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Opinion

February 1, 2013

Sometimes the sideshows to the ‘big game’ are better

Athens — Super Bowl Sunday is upon us with a pretty good football matchup between the San Fransisco 49ers and the Baltimore Ravens looming at the Superdome in New Orleans.

The game is 47 years old if I know my Roman numerals, and seems to be gaining popularity as the years go by.  Last year, a record 111.3 million Americans, in living rooms, church fellowship halls and saloons, watched the nation’s ultimate sporting event, a battle between the New York Giants and the New England Patriots.

Madonna’s halftime show drew even more with 114 million viewers. The audience had grown by another 3 million by the time Patriots quarterback Tom Brady fired an incompletion into the Giants’ end zone on the game’s final play. 

The game is always more fun if you either love one of the teams or can work up a healthy hatred for one of the participants. It’s not much fun when you dislike both teams, as I learned in the college football finale between Alabama and Notre Dame. I don’t dislike San Fransisco or Baltimore, so I guess I’ll pull for the team that’s behind when I get home from church.

One of the big storylines for this year’s game is Beyonce’s halftime performance. Will she blow us away with her great talent or repeat the Charlie McCarthy act she did while performing the Star Spangled Banner at the Obama inauguration? Lip-synching a song is nothing new to American audiences. We used to watch groups do it every week on American Bandstand.

Beyonce said the reason she chose to mouth the song to a prerecorded track was that she didn’t have a chance to rehearse. Hey, it’s the Star Spangled Banner. It hasn’t changed a lot down through the years, unless you count the Rosanne Barr performance at a San Diego Padres game.

Super Bowl halftime shows are probably a great spectacle at the stadium, but they often fall flat on the small screen. Usually the performer is past his prime and looks a lot better from the top row of the stadium than in high definition close up. Recent acts have been aging rockers like The Who, Bruce Springsteen and the Rolling Stones. They’re not on Mount Rushmore, but we’re around before Gutzon Borglum picked up the chisel.

Times have changed. The first time the Super Bowl came to New Orleans, the halftime act was Carol Channing. She was a Broadway star famous for “Hello Dolly” for  those of you without Wikipedia.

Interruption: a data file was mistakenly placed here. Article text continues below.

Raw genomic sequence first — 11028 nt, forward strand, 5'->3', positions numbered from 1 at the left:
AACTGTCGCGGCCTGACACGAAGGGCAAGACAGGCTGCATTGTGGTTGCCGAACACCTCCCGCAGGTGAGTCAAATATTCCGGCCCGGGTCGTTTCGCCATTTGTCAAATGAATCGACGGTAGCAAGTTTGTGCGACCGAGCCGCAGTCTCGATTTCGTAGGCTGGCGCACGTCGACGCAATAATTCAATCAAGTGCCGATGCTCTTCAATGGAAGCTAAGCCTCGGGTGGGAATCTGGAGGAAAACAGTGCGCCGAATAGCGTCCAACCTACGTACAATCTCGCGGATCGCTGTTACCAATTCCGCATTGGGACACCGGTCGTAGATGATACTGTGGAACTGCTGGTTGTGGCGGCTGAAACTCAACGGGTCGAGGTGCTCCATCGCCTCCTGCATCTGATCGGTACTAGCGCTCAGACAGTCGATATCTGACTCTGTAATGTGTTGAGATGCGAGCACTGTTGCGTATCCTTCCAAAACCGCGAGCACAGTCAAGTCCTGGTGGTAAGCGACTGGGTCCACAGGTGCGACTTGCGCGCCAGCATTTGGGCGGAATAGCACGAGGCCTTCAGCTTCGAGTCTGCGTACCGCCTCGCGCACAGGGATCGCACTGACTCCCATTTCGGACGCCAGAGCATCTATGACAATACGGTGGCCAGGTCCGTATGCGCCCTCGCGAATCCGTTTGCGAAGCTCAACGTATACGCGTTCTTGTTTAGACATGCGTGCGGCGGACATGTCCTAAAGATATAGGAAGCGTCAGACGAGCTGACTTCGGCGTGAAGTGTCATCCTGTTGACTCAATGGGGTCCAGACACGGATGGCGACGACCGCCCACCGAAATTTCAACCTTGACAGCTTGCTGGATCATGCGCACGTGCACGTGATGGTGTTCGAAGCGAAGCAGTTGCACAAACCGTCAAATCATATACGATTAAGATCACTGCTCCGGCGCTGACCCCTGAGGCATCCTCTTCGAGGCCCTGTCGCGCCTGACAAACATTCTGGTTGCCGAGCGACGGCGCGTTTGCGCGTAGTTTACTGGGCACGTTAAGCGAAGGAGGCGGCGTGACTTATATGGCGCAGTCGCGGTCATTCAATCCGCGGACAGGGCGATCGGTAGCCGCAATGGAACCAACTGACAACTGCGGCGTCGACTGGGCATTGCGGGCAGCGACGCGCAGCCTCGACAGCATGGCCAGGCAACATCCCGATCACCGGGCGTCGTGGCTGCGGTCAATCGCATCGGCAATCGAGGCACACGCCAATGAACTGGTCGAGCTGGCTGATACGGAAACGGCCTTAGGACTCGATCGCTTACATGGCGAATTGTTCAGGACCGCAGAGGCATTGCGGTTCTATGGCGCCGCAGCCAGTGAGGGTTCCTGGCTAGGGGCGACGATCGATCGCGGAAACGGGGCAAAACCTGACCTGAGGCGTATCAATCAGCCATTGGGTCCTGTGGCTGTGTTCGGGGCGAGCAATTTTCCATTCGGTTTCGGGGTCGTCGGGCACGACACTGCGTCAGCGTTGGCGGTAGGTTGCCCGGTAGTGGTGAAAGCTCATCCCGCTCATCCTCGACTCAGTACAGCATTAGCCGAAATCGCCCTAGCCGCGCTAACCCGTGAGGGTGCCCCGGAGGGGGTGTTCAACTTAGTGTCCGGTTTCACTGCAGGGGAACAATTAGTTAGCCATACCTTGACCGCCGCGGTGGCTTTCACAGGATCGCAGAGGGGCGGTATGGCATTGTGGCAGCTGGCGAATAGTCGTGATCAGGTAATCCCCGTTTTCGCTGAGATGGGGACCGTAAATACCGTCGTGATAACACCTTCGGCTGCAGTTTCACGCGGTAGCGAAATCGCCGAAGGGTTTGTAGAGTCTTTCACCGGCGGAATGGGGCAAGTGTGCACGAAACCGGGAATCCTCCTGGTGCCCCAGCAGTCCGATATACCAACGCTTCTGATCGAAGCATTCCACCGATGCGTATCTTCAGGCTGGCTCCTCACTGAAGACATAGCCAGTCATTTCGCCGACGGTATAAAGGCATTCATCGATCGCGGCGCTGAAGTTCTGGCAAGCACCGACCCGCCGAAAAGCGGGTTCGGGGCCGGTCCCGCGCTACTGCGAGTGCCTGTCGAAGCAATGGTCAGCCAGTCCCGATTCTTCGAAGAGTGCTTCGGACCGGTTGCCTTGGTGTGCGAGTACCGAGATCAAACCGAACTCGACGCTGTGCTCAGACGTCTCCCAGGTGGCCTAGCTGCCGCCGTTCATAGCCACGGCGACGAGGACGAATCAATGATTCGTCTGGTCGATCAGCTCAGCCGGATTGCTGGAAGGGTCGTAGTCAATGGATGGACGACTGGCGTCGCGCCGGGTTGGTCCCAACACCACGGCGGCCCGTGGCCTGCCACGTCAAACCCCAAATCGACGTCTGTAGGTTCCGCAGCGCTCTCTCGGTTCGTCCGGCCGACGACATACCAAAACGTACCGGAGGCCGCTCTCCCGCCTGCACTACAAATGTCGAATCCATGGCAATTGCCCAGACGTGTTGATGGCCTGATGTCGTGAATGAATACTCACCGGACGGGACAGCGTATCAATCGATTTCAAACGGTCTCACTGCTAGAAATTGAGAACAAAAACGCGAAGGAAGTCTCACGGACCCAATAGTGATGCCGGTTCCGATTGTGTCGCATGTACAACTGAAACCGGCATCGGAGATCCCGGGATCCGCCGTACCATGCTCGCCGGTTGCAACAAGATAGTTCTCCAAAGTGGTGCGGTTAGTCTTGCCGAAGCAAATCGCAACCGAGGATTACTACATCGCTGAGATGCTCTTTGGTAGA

The most famous Super Bowl halftime happened at Reliant Stadium in Houston back in 2004. That’s when Janet Jackson took the term “showtime” to a new level. “Houston, we have a problem.”

But more than what’s seen at the stadium, the commercials seen at home have become a big part of the Super Bowl telecast. Through the years, the advertisers decided that if they were going to spend millions for a 30-second spot announcement, they’d also spend a few bucks producing the ad. The results have been mixed, but there have been some classics.

The ad featuring Pittsburgh Steeler great Mean Joe Green and the kid wins just about every poll as the best Super Bowl ad of all time. It was a clever idea pulled off to perfection. My favorite, however, was the 2005 cat-herding commercial that mimics an old west trail drive with the drovers herding cats. Anyone who’s owned multiple cats knows how dead on that ad was.

The funny thing about the Super Bowl is I don’t have that many memories about the games themselves. Some moments that stick out include Joe Namath and the New York Jets grinding the favored Baltimore Colts into the turf in Super Bowl III. The score was 16-7, but it wasn’t that close.

Another memory, comes from the Dallas Cowboys’ win over Miami in 1972. When ’Pokes great defensive tackle Bob Lilly tossed his helmet high in the air at the close of the 24-3 Dallas victory, you could just feel his release from the frustration of five straight years of playoff losses.

The 1975 and 1978 Super Bowls kind of boil down to the same image. Steeler quarterback Terry Bradshaw is back to pass, the throws it deep down field and somebody in black and gold makes an acrobatic catch. Dallas lost both games by four points.

Perhaps the 49ers and Ravens game Sunday will be a battle for the ages and forever lodge itself in my memory. Perhaps Beyonce will stage a spectacular halftime show. I hear she’s been practicing.

Rich Flowers is news editor for the Athens Review.

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